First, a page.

By the same token all states allow handgun ownership but their are procedural differences in how you obtain a carry permit and different rules for carrying handguns after you obtain a permit. Even after you obtain a permit a citizen can't carry handguns on any military base, in a sports stadium, city hall, courthouse or airport terminal.
It's interesting to me that in almost every case the same people that argue that an individual state should have the right to decide whether a same sex couple married in another state is legally married in their state will argue that they should have the right to carry a pistol in their hip pocket in any state they want.
Regarding the prohibitions mentioned in the first paragraph, that's not completely accurate. One state recently permitted gun carry in government buildings (can't remember which). The prohibitions against carry in schools is rapidly weakening also.
Your second paragraph is interesting. I could go full libertarian and claim the state as an entity has no right to tell me whether or not I can carry. Neither New York, nor California, nor Texas for that matter. Licensing carry is nothing more than a revenue grab. It costs me $110 every renewal now (every four years). Why? The government is already taxing me (county level) for the employees that handle the paper work. Just another way to squeeze the tax payer. And if a state or locality (if not preempted by state law) wants to eliminate carry, that is their right under the IX and X Amendment. If they want to handle it the way Michigan does, that's their right. Don't like it and it's important to you? Move.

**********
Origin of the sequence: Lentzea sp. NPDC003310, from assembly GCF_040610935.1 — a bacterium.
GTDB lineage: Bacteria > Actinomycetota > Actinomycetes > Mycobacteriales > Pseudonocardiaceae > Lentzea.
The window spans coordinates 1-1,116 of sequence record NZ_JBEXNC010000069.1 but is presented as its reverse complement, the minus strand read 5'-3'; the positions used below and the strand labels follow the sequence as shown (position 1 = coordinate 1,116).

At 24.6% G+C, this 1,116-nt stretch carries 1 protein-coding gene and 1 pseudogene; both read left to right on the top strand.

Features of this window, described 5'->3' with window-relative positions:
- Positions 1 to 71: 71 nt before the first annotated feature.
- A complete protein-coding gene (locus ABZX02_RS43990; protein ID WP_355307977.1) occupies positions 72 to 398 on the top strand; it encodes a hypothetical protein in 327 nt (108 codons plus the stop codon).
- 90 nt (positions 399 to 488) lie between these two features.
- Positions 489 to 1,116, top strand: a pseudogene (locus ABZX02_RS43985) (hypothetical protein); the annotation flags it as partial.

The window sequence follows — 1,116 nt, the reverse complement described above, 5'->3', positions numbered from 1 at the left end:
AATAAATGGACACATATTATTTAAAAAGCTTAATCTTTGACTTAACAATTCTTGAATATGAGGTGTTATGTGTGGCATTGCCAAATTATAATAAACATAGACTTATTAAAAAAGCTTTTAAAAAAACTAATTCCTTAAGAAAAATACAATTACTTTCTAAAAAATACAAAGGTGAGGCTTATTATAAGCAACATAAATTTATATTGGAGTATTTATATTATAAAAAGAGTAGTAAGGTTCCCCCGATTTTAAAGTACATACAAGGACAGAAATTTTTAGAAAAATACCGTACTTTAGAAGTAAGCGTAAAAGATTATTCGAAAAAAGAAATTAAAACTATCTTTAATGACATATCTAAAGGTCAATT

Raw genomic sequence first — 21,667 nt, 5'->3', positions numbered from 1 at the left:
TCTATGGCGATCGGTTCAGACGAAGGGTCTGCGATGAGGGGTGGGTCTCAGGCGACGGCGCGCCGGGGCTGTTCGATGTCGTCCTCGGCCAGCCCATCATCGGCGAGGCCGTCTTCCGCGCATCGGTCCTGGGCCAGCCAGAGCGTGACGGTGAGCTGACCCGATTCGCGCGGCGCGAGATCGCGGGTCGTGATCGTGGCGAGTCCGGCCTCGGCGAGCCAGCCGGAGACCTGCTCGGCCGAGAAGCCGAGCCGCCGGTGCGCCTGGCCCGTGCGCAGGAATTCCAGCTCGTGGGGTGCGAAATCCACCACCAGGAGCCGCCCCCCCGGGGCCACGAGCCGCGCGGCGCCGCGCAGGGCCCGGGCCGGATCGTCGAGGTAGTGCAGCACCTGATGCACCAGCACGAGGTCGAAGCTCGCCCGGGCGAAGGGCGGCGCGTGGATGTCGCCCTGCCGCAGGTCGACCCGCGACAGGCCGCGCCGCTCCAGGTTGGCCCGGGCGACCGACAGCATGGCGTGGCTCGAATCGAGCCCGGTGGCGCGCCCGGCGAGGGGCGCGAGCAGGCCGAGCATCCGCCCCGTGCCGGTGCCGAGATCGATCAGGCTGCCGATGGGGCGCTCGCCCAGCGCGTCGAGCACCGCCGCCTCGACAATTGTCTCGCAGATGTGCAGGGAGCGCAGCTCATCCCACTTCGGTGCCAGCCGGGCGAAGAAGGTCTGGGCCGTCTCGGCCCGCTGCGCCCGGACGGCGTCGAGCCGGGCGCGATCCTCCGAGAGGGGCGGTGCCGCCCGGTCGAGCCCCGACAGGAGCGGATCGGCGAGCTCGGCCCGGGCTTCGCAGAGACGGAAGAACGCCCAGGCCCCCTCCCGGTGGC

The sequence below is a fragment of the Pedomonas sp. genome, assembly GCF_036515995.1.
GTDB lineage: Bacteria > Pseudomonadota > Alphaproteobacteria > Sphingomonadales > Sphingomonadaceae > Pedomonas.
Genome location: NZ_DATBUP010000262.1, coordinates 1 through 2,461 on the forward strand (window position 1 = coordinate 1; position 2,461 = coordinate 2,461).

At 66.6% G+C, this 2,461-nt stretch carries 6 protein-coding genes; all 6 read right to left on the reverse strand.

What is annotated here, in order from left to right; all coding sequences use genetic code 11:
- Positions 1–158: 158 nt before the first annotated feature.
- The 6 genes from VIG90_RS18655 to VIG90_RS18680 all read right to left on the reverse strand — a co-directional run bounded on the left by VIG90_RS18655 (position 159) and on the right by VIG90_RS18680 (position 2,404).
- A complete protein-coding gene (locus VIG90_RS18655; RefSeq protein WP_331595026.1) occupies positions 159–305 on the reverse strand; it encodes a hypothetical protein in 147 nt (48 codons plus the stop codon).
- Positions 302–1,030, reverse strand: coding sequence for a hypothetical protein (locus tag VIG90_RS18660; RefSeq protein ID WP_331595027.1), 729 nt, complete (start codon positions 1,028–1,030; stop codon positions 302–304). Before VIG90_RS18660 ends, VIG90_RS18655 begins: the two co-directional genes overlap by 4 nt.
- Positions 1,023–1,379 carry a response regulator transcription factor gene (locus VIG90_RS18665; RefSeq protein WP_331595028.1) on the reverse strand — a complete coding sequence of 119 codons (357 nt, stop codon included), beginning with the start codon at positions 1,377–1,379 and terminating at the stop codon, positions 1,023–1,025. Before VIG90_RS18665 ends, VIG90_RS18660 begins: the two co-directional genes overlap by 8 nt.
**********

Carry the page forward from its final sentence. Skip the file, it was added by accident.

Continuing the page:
But, for the sake of argument, let's accept that the state can license. Why should another state honor concealed carry when it violates their own laws? Does that mean that whatever is passed in one state automatically becomes the law in every state? So that when I fly out to California from Michigan, I can transport my weapon per Federal regulations then load up and carry while I'm there? Okay, assume that's legal. What about the residents of the state? Can they now carry? If they can't, doesn't that run afoul of Equal Protection Under The Law in XIV Amendment? Personally, I don't think the Founding Fathers envisioned one state driving the country. Ever.
Same argument regarding gay marriage, til SCOTUS made that argument moot. Or Roe v. Wade for that matter. If both those atrocities get reversed, the power revolves back to the states. Where it belongs. So you could expect to see both gay marriage and abortion legal in some states and not others. Which is as should be. The PEOPLE decide. Not the Feds. So, absent the heinous SCOTUS ruling, should one state's law obligate another state to recognizing said "marriage"? Nope.
I'll go full libertarian again and question whether the state even belongs in regulating marriage. Marriage is a contract. Think not? Don't both parties have to sign a marriage certificate at the time of or shortly after the ceremony? Why is that? Because it's a contract and by signing, you agree to certain obligations, e.g. children, asset obligations, etc. Different states have different views of said obligations under the marriage contract. Which, again, is as should be.
You might argue that terms of contracts should be honored among the states but I think that is for them to decide, certainly NOT the Feds.
By the way, someone brought up the Reciprocity passed the House of Representatives. My answer is --- so? Did it pass the Senate? Did Trump sign it? The fact that it passed the House, along with about $4 will get you a cheap cup of Starbucks.